When the EHR application is hosted on a remote Web server, it’s one of dozens of practices being concurrently served by a single computer (or blade in a server array). All practices are running instances of the same EHR ap- plication. A high-speed Internet connection introduces a half-second to 1-second round-trip delay into screen updates, and EHR Web-server application delays add more time due to switching between concurrent us- ers. Worst-case SaaS Web-server response time can be 2 seconds or much slower than the offi ce-deployed counterpart, and it needs to be specifi ed in the licensing agreement (as does what happens if maximum response time is exceeded). That’s the speed trade off.
EHR work-fl ow customization trade off In pure SaaS Web-server-only approaches, individual practice customization must work through the Web browser, which generally provides fewer customization options than do offi ce-deployed EMR counterparts. This may make it more diffi cult to enhance ease of use and improve work-fl ow effi ciency.
PMS integration trade off Achieving Web-based EHR integration with an exist-
ing, offi ce-based practice-management system (PMS) can be challenging, but achieving it through a fi rewall and secure tunnel to an Internet-based SaaS EHR server is even more so. As a result, many SaaS Internet-based solutions include an integrated EHR/PMS as a single product, but there are a couple problems: First, it adds to cost. Second, it forces the use of a new PMS at the same time a practice is learning to use an EHR for the fi rst time.
Upgrading to new version trade off
Upgrading to a new version of the EHR software can be very disruptive. Anyone who upgraded from Microsoft Offi ce 2003 to 2007 (with its “improved” user interface) will understand. The Microsoft “improvements” were unfamiliar to most existing Offi ce users, and therefore the new system slowed them down and crippled work fl ow. Many offi ces skipped the upgrade and continued us- ing Offi ce 2003. They could do that because Offi ce is run on their offi ce computers, not delivered as an Internet service. Had Offi ce been a Web-based SaaS application, all users would have been forced to upgrade and suffer the work-fl ow disruptions it caused. In the Web-based EHR SaaS approach, the EHR developer controls when EHR application updates oc- cur, and they are generally mandatory. When forced to choose among Web-based SaaS approaches, try to fi nd an EHR developer that hosts two versions on two serv- ers, one with the latest version and a second with the last legacy version.
Increased deployment failure trade off Lack of customization to improve work fl ow and
diffi culty using EHRs are the two leading causes for the current 30 percent EHR system failure rate (cited by AMA News) within the fi rst two years of deployment. What’s the logic of pushing 100,000 primary care practices to adopt only EHR solutions that offer limited customization? Most new offi ce-deployed EHRs offer more customization options, and a few offer fully inte- grated, user-accessible work-fl ow management engines. Focusing strictly on the Web-based SaaS approach raises the specter of increased system-deployment failure rates. Apart from the $8.5 billion dollars of ARRA funding that action could waste, it could also mean that more practices won’t achieve meaningful use. The technology exists (on the MSP EHR Selector: www.medsp.com) to match each practice to an EHR that is right for its needs and practice readiness.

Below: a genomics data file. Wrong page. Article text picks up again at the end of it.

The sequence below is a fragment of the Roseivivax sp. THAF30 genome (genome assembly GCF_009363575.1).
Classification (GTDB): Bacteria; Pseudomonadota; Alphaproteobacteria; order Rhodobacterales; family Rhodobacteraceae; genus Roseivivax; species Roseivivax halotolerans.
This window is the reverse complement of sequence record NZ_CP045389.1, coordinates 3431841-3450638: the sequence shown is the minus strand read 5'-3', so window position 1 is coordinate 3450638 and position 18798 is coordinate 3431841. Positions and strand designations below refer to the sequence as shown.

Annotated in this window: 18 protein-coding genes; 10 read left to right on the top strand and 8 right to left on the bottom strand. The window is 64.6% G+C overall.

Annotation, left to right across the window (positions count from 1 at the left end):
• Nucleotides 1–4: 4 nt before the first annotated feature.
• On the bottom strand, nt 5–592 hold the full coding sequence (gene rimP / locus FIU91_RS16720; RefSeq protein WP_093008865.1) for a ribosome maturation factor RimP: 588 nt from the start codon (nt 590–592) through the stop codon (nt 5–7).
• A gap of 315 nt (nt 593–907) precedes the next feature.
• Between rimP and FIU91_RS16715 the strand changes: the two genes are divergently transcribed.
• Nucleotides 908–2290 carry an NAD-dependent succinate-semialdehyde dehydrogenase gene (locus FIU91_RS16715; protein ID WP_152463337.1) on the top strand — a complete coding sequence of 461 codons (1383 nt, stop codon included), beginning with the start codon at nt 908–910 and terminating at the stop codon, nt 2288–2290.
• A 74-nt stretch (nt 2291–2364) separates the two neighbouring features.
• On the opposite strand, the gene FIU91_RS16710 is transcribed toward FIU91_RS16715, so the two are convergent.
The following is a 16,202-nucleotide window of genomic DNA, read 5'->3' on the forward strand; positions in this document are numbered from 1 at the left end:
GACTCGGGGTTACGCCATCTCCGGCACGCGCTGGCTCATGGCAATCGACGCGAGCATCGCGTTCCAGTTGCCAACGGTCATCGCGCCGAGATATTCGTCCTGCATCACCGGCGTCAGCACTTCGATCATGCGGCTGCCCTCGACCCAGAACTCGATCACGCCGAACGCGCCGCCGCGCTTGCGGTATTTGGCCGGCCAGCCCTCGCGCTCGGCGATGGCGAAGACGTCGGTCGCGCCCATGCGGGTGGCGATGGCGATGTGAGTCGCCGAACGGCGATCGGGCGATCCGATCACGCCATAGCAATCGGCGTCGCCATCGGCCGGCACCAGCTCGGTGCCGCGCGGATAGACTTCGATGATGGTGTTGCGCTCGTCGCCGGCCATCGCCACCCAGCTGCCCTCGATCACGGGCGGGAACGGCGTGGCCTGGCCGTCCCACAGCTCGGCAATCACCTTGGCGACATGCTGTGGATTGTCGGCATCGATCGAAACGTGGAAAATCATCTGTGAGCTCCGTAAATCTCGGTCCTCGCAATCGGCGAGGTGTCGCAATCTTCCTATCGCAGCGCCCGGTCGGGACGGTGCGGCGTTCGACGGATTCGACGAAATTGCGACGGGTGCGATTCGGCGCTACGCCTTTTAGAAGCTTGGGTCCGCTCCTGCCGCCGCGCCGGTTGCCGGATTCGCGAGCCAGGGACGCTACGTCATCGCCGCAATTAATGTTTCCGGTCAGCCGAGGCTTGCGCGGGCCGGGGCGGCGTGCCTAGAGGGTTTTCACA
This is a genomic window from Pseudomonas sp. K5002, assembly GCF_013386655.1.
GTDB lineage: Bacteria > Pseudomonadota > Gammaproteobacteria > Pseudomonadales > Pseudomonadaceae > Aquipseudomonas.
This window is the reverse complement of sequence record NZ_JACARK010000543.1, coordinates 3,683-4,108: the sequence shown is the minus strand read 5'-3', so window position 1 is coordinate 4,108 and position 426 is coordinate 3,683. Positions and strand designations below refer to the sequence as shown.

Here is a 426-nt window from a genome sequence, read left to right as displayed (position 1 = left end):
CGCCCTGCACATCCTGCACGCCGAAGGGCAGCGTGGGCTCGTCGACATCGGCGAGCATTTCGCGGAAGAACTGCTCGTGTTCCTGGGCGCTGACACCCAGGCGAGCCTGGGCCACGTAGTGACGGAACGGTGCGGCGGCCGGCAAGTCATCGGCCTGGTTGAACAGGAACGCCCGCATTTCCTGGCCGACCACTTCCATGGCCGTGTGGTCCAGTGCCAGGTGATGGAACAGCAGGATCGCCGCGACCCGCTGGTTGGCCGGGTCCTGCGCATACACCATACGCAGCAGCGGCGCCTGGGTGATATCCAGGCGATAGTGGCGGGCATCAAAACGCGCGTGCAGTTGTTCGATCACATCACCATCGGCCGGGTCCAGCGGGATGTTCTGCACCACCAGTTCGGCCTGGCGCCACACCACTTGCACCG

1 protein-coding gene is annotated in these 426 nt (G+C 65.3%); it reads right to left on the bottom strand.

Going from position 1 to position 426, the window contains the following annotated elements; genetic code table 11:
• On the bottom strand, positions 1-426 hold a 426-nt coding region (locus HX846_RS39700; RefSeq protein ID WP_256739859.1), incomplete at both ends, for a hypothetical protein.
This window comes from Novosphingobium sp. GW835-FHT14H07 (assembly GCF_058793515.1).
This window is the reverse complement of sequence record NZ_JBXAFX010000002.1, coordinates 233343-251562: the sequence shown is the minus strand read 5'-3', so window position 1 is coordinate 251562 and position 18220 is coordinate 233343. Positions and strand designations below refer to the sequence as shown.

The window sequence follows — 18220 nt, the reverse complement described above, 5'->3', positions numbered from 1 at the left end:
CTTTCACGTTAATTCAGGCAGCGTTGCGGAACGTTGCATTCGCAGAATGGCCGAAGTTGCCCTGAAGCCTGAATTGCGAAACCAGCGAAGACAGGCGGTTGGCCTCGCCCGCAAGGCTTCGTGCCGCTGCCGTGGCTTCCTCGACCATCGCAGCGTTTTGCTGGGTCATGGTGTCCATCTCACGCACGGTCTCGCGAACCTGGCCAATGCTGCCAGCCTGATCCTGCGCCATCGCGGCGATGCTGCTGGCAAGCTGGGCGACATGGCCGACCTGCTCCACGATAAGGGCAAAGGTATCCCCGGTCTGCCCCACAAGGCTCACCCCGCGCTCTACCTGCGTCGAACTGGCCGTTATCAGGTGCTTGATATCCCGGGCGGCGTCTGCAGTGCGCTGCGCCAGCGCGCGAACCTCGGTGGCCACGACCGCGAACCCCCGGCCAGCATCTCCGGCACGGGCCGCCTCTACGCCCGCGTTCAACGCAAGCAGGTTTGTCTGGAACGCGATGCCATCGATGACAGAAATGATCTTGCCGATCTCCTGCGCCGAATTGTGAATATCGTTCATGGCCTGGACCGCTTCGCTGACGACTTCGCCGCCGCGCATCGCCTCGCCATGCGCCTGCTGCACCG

Congress may not have understood the damage HITECH would do by severely disadvantaging and pe- nalizing hundreds of otherwise viable offi ce-based EHR developers that don’t offer the politically correct SaaS approach. Coupled with delays in defi ning meaningful use, the package has cost some private sector jobs while creating mostly bureaucratic and not-for-profi t jobs, many that are costly and probably not sustainable over the next fi ve years. There seems to be a bias against ex- isting private companies providing essentially the same services as newly created, not-for-profi t services.
Provider liability for SaaS server breach If a SaaS EHR Web-server site is breached, is the physician practice a party to the breach and litigation that may ensue from it, or is it protected from such lawsuits? How well are individual physician practices – following REC advice and adopting Web-based ASP EHR solutions – protected? These are legal questions that need to be discussed with an experienced healthcare law fi rm. Don’t depend on REC-provided, boilerplate licensing agreements to determine if adequate protec- tion is provided.
The bottom line
There is no best deployment choice for all practices. Each alternative has its own trade offs and issues that must be understood and addressed. The authors believe that the government is doing physicians and EHR devel- opers – whose business depends on selling to physicians – a great disservice by allowing some RECs to emphasize one particular deployment approach to all PPCPs. Physi- cians in solo or two-provider practices particularly need to understand the choices and consider the trade offs, because the move to force EHR adoption nationwide puts their very practices at risk.
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